Vintage Pulp Jul 17 2023
When nature goes mad human nature follows suit.

As you probably know, we have an attraction to books set in tropical lands. We also, to a similar extent, are automatically drawn to books set during natural disasters. Examples include John D. MacDonald's Murder in the Wind, Frederik Pohl and C.M. Kornbluth's A Town Is Drowning, Louis A. Brennan's Death at Flood Tide, Theodore Pratt's Tropical Disturbance, and The Angry Mountain by Hammond Innes. John and Ward Hawkins' A Girl, a River, and Man is an addition to the collection. The book appeared in the above Popular Library edition in 1957, but had been originally published a year earlier as The Floods of Fear, and appeared even earlier in serial form in The Saturday Evening Post.

These two authors certainly know what they're about. A Girl, a River, and Man is propulsive, action packed, well characterized, and climaxes violently. The premise is that, during a major flood, a group of convicts pressed into service to reinforce a dike are caught by rising waters and swept away. Two convicts survive, along with a prison guard, and into the mix is thrown a woman unluckily stranded in the same area. The interaction between this group is volatile, to say the least. One convict, who's a career armed robber, wants simply to loot. The other, a murderer, wants to kill the person most responsible for sending him to jail. The prison guard, meanwhile, is obsessive about putting both jailbirds back into the joint—no matter the cost.

There's no mystery about the fact that the murderer may not have committed the crime—though prison has hardened him to the extent that he's a terrifying presence. His possible innocence becomes obvious early on, and it's the element that catalyzes the actions and reactions that energize the tale. As a magazine serial compiled into novel form, A Girl, a River, and Man is both short and filled with mini-climaxes that drive the reader inexorably toward the finale. There's more action packed into the story than any five typical 1950s-era novels. The Hawkins brothers falter slightly when dealing with the inevitable romantic subplot, but otherwise this is pure escapist adventure executed at a high level, and we recommend it strongly.


Vintage Pulp Jan 29 2023
What! A big bubble? Well, yours looks like five pounds of potatoes in a ten pound sack!

It seems like Florida novels are a distinct genre of popular fiction, and most of the books, regardless of the year of their setting, lament how the state is being drawn and quartered in pursuit of easy money. But those complaints are usually just a superficial method of establishing the lead characters' local cred. Theodore Pratt, in his novel The Big Bubble, takes readers deep inside early 1920s south Florida real estate speculation in the person of a builder named Adam Paine (based on real life architect Addison Mizner), who wants to bring the aesthetic of old world Spain to Palm Beach—against the wishes of longtime residents.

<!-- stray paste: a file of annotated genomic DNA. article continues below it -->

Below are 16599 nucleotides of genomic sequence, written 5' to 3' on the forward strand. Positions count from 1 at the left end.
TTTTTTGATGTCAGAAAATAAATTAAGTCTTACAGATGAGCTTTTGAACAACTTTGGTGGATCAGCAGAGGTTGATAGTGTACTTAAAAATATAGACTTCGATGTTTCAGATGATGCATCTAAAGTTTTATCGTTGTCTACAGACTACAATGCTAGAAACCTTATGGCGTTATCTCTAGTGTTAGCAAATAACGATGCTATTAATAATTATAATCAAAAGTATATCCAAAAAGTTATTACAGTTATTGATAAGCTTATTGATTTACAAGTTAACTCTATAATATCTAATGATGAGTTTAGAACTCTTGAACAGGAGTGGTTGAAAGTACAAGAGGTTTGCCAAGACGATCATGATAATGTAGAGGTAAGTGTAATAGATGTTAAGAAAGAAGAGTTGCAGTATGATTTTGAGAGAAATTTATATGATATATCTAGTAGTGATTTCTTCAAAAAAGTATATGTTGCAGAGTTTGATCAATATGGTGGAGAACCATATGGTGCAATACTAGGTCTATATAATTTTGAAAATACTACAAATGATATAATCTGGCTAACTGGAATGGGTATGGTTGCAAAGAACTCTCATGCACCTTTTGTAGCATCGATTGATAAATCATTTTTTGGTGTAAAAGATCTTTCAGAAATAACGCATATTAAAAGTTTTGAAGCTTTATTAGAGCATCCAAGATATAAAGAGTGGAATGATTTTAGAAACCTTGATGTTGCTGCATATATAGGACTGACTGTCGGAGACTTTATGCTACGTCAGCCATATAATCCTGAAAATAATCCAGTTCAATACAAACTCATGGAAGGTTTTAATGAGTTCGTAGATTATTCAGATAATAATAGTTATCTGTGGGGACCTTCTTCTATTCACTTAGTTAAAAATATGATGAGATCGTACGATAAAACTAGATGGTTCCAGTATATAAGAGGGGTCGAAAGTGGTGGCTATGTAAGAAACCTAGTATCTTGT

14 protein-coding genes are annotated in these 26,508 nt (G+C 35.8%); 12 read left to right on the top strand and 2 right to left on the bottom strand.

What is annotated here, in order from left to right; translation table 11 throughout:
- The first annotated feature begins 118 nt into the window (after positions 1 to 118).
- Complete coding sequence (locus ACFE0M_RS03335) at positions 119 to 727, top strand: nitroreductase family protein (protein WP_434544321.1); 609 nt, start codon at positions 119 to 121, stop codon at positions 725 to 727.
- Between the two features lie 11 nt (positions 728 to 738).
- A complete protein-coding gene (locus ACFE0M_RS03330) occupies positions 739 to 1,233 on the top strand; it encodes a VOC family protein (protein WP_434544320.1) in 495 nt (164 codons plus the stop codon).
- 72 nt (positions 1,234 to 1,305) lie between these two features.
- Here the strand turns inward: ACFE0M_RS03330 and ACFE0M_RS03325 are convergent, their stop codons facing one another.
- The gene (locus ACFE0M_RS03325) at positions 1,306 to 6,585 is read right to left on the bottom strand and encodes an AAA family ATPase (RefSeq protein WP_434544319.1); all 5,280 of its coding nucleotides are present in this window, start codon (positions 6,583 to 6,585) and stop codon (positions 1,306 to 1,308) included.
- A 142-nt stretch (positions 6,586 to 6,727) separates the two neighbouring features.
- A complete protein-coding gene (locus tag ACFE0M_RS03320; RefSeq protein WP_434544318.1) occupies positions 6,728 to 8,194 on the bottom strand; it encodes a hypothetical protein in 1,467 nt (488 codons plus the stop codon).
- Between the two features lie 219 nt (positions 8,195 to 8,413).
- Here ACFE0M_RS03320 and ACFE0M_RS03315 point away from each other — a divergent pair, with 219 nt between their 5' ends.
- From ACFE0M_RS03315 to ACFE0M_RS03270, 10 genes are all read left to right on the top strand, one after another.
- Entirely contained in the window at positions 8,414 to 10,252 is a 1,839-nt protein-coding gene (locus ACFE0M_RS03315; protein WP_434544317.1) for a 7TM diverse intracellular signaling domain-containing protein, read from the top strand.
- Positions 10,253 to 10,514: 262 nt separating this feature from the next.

Paine builds numerous properties, but his big baby is the Flamingo Club, a massive hotel complex done in Spanish and Moorish style. He even takes a trip to Spain to buy beautiful artifacts for his masterpiece. This was the most interesting part for us, riding along as he wandered Andalusia (where we live), buying treasures for his ostentatious palace. He buys paintings, tapestries, sculptures, an ornate fireplace, an entire staircase, basically anything that isn't nailed down, even stripping monasteries of their revered artifacts. His wife Eve is horrified, but Paine tells her he's doing the monks a favor because they'd otherwise go broke.

You may not know this, but Spain is pretty bad at preserving its ancient architecture. That's another reason The Big Bubble resonated for us—because Spain is very Floridian in that it's being buried under an avalanche of cheap, ugly developments. We love south Florida's Spanish revival feel. What's metastasized in Spain is a glass and concrete aesthetic that offers no beauty and weathers like it's made of styrofoam. The properties are basically glass box tax dodges. The point is, reading The Big Bubble felt familiar in terms of its critique of real estate booms, but simultaneously we saw Paine as a visionary. He made us wish Spanish builders had a tenth of his good taste.

Since the book is set during the 1920s (and its title is so descriptive) you know Florida's property bubble will burst. Paine already has problems to deal with before the crash. Pratt resolves everything in interesting fashion. He was a major novelist who wrote more than thirty books, with five adapted to film, so we went into The Big Bubble expecting good work, and that's what we got. And apparently it's part of a Palm Beach trilogy (though he set fourteen novels in Florida total). We'll keep an eye out for those other two Palm Beach books (The Flame Tree and The Barefoot Mailman). In the meantime, we recommend The Big Bubble. Originally published in 1951, this Popular Library edition is from 1952 with uncredited art.


Vintage Pulp Jan 23 2023
Why yes, thank you, ma'am. I'd very much enjoy a dance with you. Do you suppose the band could play a waltz?